The next morning we started the parting up process. As I mentioned at the beginning of this post, these pigz were much bigger than we thought. My hubs put each half - gutted, de-headed, and skinned - at about 150 pounds each. They were VERY big.We should have butchered them about a month earlier but due to extremely warm weather - than me being sick a couple weeks - we just couldn't do it. Next time we will try to go for "earlier" rather than "later."

Usually there are some questions so I'll cover them here:

Was it gross?
Nope. It was glorious. I think it's interesting and we make a lot of stupid jokes to break the tension.

Didn't we feel bad killing those piggy-wiggies?
Nope. Not even.... especially since they ran off. They had it coming and I know how to hold a grudge.

But..but... those cute little faces....

NO!  No, we did not feel bad at all. Those pigz were full of meat and we would either lose our entire investment of money, time, feed in them and let it all go to waste or we could get out there and get the job done. We are "job done" kind of people. So we did. We are also fully determined not to go back to store meat.  So we were highly motivated to get our food.

Was there any crying?
Nope. But I think I saw a tear in Kai's eye when I handed her a huge, fresh bone.

Any PTSD from this?
No. None. I sleep well and full of pork.

To get a full picture of our History of Hog Harvests, the tools we used, and other more detailed descriptions of other porkocalypses you can read here:

Hog Harvest 2010
Hog Harvest 2011
Hog Harvest 2012
Hog Harvest 2013
Hog Harvest 2014

The number one reason folks find and read my blog is to learn about butchering. My goal is to make sure you know that you - yes you - real people can and should raise and butcher their own meat. Can you raise pigz and butcher them in your yard? Yes you can! We are just regular people. If we can do it than you can do it. Come on now.... if you are toying with the idea of raising pigz this year then I am here to tell you that yes you can! Yay meat!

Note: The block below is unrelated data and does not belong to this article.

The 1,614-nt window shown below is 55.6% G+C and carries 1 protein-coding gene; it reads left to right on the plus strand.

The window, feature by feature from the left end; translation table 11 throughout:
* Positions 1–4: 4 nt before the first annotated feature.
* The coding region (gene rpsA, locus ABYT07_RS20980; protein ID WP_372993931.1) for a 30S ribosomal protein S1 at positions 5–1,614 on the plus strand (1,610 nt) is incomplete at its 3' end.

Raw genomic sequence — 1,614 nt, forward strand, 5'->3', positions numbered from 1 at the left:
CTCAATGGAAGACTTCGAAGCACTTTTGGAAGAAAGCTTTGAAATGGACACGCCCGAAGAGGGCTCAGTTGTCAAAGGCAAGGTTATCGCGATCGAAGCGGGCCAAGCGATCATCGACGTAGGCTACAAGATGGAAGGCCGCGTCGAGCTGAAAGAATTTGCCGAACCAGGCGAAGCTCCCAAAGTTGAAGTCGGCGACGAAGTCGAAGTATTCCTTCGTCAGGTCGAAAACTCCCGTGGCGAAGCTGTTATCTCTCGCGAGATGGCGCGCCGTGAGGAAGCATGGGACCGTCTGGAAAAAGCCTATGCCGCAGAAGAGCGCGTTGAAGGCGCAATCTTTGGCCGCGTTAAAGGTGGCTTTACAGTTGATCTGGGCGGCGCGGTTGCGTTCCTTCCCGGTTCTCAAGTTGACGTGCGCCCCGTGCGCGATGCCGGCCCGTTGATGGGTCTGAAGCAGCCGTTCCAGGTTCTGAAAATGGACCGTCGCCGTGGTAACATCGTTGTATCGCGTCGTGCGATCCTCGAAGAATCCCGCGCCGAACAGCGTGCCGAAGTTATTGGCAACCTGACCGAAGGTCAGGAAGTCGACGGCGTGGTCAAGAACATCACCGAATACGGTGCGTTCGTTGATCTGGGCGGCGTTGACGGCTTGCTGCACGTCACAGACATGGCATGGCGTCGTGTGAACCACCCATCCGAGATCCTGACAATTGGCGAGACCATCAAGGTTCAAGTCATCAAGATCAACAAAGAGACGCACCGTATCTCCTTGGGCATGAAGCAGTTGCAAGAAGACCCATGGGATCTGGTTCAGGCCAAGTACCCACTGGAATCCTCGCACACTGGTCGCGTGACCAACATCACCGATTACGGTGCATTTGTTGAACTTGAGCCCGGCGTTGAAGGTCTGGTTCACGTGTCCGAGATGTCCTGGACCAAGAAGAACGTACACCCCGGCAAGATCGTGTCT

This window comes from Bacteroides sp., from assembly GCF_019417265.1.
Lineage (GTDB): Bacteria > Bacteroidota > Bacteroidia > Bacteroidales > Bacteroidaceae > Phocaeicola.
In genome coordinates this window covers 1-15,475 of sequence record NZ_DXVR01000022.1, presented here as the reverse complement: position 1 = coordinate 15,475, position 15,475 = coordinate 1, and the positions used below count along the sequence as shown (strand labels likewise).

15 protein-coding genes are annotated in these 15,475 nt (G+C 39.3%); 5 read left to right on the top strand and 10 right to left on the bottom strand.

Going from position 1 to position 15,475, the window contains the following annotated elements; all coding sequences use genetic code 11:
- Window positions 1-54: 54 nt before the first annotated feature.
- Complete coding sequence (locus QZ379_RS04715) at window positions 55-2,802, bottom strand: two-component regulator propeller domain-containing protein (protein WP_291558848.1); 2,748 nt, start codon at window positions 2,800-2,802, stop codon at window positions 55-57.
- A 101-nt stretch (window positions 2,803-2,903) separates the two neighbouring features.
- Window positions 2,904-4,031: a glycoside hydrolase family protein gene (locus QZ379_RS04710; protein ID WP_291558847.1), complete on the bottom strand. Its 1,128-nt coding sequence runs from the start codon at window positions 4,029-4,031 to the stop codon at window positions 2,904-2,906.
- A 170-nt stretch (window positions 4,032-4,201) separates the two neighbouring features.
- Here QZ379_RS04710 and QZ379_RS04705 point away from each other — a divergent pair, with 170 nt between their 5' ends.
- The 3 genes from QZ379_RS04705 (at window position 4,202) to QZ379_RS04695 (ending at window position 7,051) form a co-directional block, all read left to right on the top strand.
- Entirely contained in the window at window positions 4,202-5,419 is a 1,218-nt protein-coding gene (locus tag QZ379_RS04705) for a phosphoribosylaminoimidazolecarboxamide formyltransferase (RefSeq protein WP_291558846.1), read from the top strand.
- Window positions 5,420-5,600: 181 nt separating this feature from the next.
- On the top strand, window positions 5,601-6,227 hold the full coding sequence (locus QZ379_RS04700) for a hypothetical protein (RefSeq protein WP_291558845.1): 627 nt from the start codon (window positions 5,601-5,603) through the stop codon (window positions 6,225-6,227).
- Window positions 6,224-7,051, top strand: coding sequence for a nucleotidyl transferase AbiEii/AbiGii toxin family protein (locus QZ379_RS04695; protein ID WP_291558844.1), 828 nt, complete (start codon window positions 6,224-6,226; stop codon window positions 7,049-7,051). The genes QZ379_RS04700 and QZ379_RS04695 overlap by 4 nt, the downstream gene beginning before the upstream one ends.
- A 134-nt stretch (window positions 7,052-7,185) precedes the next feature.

Happy Wednesday everyone. How did your hog harvest go? Did you do that Kali Ma scene?


DDD said...

I would have helped you if we live closer, in exchange for the pig heads.

Ohiofarmgirl said...

Thanks, DDD! You might have to fight the catfish for those pig heads now. Next time... :-D

Coco said...

Congratulations! Is your garbage man going to have a bad couple of days soon?

buddeshepherd said...

In that second photo you can still see a spider web reading "Some pig."

Ohiofarmgirl said...

i have strong opinions about Charlotte, Budd, i think she was a witch.

shy said...

About the fresh pork bone for the dog... no worries about worms? Do you worm your pigs/dogs? Not judging, trying to learn. Thanks!

Ohiofarmgirl said...

hey shy! no worries - a good question. and nope. we actually wormed these pigz early - like very early - when we first got them but normally we dont. we noticed they were starting to lose condition which was our clue. as for the dogs - i think we had to worm Zander when he was a baby....and Lucky is our poop eater so he's been wormed a couple times. other than that - nope! all good here. there will always be a big fight over raw bones vs not - but we give them in limited quantities and always supervised. honestly, we intentionally give Kai the joint bones b/c it cleans her teeth so well. much better than getting sedated at the vet! thanks for the question!